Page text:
Toronto’s subway system, the TTC will remain safer for sick passengers as a pilot program using paramedics will continue. The program utilized paramedics at the Bloor subway station on weekdays.
The program reduced trains delays while giving much faster care to sick riders.
The leading cause of delayed trains on Toronto’s subway system is sick passengers. More than 49 hours of service was lost just last year due to a sick passenger.
The Toronto Star reports:
“The trains are running on about a two-minute cycle. For us to get from a surface route down into the TTC, it could take us eight, nine, 10 minutes to get right down to the train. With a TTC paramedic on the scene, it may only take them two minutes to get there. So you’re saving in some cases six or eight minutes,” Paul Raftis, manager of EMS operations said.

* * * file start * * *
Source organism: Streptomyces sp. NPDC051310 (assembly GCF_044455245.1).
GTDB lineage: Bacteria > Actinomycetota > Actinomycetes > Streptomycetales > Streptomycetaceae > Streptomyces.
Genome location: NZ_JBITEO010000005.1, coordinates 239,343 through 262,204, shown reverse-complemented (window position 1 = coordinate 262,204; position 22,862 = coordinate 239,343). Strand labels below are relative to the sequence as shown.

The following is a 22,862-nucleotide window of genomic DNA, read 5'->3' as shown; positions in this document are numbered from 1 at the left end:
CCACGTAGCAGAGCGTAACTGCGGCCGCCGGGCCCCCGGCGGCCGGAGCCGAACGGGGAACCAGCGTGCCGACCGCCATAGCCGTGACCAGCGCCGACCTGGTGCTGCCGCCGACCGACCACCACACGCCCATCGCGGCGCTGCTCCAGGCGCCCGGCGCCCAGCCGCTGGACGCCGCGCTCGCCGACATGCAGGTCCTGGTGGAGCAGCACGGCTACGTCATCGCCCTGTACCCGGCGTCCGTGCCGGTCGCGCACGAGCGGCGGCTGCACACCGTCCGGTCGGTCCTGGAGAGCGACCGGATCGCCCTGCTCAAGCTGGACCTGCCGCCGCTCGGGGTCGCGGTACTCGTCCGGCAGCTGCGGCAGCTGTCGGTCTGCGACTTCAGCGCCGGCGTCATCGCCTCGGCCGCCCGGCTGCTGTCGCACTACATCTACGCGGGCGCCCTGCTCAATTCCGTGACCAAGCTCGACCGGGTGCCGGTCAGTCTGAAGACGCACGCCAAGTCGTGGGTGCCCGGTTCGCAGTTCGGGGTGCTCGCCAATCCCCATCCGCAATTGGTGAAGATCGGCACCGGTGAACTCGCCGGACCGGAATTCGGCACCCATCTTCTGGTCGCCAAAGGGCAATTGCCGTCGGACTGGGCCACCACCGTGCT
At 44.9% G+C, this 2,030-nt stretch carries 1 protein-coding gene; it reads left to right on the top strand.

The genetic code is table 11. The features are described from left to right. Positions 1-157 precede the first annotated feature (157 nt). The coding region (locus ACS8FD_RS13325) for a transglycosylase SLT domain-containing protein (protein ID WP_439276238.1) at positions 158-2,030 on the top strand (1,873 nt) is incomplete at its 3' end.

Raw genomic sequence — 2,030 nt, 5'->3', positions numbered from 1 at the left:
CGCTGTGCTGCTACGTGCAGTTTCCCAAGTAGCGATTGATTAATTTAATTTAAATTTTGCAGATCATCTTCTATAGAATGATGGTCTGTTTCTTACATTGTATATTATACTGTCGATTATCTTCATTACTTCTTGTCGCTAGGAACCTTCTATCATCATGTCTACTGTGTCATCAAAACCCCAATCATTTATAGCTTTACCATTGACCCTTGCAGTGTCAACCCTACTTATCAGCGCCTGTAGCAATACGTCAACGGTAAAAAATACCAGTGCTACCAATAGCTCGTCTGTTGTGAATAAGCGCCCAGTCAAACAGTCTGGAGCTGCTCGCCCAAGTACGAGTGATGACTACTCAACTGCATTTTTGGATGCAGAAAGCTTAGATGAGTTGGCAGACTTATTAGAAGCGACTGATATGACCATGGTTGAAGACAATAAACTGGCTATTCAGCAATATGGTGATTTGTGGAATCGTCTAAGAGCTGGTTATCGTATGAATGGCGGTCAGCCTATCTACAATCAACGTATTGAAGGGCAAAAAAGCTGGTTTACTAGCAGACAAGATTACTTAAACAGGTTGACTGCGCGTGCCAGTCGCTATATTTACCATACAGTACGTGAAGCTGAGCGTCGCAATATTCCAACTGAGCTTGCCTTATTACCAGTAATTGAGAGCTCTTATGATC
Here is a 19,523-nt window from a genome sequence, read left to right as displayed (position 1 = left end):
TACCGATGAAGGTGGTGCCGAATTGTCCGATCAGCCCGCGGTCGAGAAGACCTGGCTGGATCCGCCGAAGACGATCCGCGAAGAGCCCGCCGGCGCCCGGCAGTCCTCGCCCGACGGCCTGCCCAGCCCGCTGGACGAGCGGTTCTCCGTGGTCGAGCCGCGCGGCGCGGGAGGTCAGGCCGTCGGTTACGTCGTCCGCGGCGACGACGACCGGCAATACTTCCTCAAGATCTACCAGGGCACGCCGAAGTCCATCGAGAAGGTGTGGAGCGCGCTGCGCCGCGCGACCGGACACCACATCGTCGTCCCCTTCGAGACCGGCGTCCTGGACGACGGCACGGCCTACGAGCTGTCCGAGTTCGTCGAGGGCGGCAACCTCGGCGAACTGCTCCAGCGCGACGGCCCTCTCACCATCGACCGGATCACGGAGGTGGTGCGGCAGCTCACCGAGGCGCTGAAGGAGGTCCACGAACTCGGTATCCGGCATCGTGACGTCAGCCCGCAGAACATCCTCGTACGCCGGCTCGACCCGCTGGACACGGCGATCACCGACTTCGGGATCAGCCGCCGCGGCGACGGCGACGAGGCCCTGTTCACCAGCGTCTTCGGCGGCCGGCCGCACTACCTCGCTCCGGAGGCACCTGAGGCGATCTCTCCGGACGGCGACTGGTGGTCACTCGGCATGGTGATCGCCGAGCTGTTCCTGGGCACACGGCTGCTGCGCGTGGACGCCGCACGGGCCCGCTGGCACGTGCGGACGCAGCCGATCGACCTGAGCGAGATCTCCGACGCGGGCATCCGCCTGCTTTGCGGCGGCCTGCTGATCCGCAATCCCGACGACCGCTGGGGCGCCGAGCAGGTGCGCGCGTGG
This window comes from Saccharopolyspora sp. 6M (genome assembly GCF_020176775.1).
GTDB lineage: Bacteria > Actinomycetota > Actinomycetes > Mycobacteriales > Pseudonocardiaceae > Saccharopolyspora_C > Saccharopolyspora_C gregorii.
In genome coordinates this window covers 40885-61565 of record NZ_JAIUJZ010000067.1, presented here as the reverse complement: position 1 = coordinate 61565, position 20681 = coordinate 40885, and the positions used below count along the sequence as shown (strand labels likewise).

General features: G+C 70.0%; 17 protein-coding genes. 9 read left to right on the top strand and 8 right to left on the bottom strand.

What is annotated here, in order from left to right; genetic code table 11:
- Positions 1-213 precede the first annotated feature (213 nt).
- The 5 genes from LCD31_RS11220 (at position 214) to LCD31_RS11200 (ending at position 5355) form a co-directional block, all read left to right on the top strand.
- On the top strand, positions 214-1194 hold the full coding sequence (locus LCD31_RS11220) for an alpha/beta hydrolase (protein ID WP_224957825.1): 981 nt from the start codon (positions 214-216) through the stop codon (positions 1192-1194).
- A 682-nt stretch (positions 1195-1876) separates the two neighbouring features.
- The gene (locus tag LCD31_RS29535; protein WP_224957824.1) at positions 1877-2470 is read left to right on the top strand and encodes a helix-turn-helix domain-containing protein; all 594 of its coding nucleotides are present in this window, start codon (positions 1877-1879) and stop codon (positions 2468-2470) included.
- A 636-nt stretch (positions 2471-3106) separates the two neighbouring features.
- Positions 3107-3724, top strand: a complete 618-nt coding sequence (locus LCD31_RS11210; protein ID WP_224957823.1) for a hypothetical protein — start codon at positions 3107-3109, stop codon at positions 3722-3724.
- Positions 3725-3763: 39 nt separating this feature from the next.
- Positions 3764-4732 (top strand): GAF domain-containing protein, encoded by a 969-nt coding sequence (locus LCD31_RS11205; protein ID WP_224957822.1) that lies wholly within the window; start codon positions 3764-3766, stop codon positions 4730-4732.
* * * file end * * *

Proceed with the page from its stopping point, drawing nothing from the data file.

The new pilot program saw paramedics responding to 70 per cent of all subway passenger illness and injuries from its onset. The paramedics from Toronto Emergency Medical Services are stationed at Bllor subway station during the morning and afternoon rush hours. The goal for for the program is to serve 95 per cent of emergencies.
For every eight-minute delay of service 1,300 people are unable to connect on the trains during rush hour.
The program costs the TTC $150,000.